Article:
Chard: an apology
On the rehabilitation of chardonnay
Riesling, the great grape of Germany, has long been a cult among wine lovers. Some sommeliers even have riesling tattoos. And while I wouldn’t go that far, if you’d asked me my favourite grape, until very recently I would have said riesling.
But the funny thing is that my buying preferences show something different. I’m mildly addicted to a website called Cellar Tracker where I have been recording almost every wine I’ve tried for more than ten years, and it seems the white grape that I drink the most of isn’t riesling at all … it’s chardonnay. All this time I thought I was a sophisticated riesling lover but actually I’m a common or garden chardonnay swiller.
Back in the 1990s when I first got into wine, there was a movement against the growing homogenisation of the world’s wine called ABC: “anything but chardonnay” which handily also stood for “anything but cabernet”. This was at a time when growers from Piedmont to Penedès were planting chardonnay (or cabernet sauvignon for reds) instead of local grape varieties.
There was a worry that in the future all wine would taste the same while the more obscure varieties would disappear. As an ABC enthusiast, I thought it far better and more interesting to drink riesling, or fiano or albariño or esgana cão (a Madeiran grape that means “dog strangler” in Portuguese because of its ferociously high acidity).
Jancis Robinson was also not a chardonnay fan. Recently I’ve been watching her Wine Course made in the 1990s on YouTube. It still holds up well, and the budget by modern standards is mind-blowing; one moment she’s in Burgundy, the next she’s in Australia.
Can we have another series like this again soon please? Each episode is devoted to a grape and in the chardonnay one Jancis (she’s one of the few famous people who it is acceptable to refer to by just her first name, like Britney or Boris) can barely contain her contempt for many wines made from the variety describing them as “sugar water”. She’s also not keen on the world’s second favourite variety, sauvignon blanc, either.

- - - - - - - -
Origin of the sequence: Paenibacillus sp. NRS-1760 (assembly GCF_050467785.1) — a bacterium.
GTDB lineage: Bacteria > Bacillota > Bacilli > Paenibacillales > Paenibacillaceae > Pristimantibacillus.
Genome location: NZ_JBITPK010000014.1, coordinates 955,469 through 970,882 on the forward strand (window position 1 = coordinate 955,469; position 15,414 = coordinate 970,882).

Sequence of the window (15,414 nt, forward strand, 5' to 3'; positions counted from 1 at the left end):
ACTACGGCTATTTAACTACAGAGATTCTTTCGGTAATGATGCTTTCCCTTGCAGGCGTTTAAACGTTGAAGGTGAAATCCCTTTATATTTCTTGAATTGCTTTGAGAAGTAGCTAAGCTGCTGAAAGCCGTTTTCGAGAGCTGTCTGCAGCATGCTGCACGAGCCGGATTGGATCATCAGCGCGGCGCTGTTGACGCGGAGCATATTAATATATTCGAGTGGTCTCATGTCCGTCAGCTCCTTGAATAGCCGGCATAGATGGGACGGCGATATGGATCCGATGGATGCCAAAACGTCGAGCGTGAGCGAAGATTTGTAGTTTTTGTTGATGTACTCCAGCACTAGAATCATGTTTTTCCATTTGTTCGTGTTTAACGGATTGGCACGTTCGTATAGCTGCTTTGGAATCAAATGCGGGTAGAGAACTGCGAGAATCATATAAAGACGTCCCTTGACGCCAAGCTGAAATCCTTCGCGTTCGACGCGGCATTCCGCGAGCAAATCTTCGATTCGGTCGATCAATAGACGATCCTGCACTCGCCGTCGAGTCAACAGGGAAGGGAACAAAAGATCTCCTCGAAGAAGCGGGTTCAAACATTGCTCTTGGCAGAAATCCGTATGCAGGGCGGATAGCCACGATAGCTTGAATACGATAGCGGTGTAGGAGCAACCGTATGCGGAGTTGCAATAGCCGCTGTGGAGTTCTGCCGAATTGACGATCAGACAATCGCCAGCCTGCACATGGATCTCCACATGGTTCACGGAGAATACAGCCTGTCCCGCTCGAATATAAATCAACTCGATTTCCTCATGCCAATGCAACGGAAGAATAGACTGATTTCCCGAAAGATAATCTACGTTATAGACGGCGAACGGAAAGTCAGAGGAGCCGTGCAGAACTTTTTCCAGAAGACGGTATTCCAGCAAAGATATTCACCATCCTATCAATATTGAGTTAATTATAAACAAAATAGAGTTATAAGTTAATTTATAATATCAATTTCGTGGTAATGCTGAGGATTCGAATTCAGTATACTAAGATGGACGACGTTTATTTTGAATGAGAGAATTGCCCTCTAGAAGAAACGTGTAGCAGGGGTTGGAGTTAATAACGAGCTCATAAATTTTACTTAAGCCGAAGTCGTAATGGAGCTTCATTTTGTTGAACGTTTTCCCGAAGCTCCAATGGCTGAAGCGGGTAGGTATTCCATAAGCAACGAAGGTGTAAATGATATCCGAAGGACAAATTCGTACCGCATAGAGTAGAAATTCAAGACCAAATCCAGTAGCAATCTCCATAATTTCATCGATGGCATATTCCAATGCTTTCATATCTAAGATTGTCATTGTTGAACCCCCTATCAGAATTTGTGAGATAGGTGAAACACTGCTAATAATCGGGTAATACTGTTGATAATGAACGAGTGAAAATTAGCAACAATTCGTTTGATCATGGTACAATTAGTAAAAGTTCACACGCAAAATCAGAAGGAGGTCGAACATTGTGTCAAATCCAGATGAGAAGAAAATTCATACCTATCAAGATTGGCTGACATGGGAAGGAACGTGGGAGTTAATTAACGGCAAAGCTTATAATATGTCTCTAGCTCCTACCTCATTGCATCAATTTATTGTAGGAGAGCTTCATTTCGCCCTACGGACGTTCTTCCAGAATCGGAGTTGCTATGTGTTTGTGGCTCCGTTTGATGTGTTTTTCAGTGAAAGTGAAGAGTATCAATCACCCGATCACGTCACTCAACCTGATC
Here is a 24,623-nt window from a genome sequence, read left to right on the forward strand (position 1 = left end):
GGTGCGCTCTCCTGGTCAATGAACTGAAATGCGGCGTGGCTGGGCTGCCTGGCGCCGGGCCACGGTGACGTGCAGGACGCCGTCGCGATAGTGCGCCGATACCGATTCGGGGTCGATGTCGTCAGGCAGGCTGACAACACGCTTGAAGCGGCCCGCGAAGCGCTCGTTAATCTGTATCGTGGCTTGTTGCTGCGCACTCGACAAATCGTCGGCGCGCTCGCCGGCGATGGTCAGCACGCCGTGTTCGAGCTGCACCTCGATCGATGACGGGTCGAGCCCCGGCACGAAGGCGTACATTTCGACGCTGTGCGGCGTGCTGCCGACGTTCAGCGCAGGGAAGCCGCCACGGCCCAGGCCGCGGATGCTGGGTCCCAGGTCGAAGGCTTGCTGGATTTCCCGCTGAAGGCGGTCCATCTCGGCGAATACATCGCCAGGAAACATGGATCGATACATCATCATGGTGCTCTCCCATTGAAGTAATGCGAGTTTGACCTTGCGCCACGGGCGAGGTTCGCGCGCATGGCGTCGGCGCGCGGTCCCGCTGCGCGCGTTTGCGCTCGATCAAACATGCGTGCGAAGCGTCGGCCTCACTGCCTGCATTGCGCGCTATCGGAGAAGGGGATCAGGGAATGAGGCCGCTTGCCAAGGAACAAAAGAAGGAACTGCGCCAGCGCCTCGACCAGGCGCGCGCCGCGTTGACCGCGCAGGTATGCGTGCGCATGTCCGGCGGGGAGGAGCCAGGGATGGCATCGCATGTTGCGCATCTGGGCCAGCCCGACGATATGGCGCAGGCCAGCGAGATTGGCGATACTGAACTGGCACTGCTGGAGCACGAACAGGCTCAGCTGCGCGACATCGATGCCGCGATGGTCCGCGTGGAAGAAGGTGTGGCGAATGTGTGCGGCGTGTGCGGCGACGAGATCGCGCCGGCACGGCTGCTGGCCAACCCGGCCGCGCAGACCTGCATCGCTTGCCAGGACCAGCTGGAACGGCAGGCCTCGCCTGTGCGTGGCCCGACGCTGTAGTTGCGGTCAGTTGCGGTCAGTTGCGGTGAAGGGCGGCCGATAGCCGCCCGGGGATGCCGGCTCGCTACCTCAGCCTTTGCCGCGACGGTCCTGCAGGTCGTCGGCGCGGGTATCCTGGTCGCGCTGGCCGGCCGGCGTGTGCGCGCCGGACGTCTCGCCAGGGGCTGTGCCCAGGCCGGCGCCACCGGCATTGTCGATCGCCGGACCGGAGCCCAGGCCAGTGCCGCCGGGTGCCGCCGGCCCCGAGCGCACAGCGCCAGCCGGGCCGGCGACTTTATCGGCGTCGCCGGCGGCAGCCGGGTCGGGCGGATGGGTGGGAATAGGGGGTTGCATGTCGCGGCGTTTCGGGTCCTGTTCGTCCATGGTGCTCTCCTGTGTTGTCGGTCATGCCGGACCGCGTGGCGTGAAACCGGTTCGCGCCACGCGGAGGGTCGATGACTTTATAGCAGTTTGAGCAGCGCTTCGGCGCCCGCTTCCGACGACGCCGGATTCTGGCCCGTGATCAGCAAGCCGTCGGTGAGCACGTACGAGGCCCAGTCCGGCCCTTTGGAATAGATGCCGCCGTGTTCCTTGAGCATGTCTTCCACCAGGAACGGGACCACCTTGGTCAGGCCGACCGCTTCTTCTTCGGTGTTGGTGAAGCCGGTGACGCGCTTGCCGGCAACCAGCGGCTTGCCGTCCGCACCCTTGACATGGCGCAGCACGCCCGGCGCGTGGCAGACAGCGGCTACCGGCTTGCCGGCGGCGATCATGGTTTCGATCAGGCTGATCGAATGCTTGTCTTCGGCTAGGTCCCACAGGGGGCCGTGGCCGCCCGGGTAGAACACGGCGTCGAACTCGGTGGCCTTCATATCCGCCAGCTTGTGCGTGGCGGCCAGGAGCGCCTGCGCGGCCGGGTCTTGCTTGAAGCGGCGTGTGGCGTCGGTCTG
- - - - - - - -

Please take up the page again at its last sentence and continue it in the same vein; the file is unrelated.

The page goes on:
I was with Jancis. In fact, I was with Jancis on most things which points to a possible explanation for my chardonnay conversion. When I started out, I hadn’t developed my own tastes and so I was buying wine that I thought sounded sophisticated — such as Mosel riesling.
But as I’ve got older, I’m now buying bottles purely because I like them. Furthermore, I cook and entertain a lot more than I did when I was in my twenties and chardonnay, especially white Burgundy, goes with pretty much anything. If you don’t know what to order when eating out then a bottle of Mâcon-Villages will cover all your bases (the red equivalent if you’re interested is a bottle of Beaujolais).
But also your average chardonnay has got a lot better since the ’90s, or perhaps I should say that it leans more towards my tastes. I’ve been watching a lot of old episodes of Frasier recently and the chardonnay they drink is nearly orange. This style which is still very popular in the US is based on very ripe, some might say overripe, grapes which are then treated to a pre-fermentation maceration to get colour and body out of the skins.
Following fermentation with a yeast which accentuates tropical fruit flavours, the wine would be perked up with some tartaric acid and then either aged in new oak casks or more likely for cheaper wines have oak chips added.
a truth about wine: it can taste remarkably different depending on where it is grown and how it is made
The finished product would be thick and syrupy with a deep golden colour. Not very chic but a revelation in 1980s Britain when everyday white wine meant Blue Nun or Black Tower. They’re what Oz Clarke called “bottled sunshine” in his colourful slots with Jilly Goolden on BBC2’s Food and Drink programme. Like those loud waistcoats everyone thought were so witty worn with a morning suit or dinner jacket, they were great fun then but a bit embarrassing now.
Nowadays, your everyday chardonnay is likely to be lighter and more refreshing. Some of the more upmarket stuff from Australia in particular makes Chablis seem positively opulent, which reminds me of a story wine merchants love to tell about a customer who said she didn’t like chardonnay but did like Chablis — it’s funny because Chablis is made from chardonnay. Ho ho ho!
It does, however, point to a truth about wine, and especially about chardonnay: it can taste remarkably different depending on where it is grown and how it is made. Lean green Chablis tastes nothing like Meursault though they are both white Burgundy and made from chardonnay.
This is the magic of chardonnay, you can do anything you want with it. It can be sharp and chiseled, or it can be opulent and buttery. Chardonnay can both be the perfect accompaniment to oysters or roast turkey with all the trimmings. It grows and makes decent wines almost anywhere. You can even get good English chardonnay, especially from Essex. Côte de Chelmsford: I wonder what my snobby younger self would have made of that.
This article is taken from the November 2023 issue of The Critic. To get the full magazine why not subscribe? Right now we’re offering five issues for just £10.
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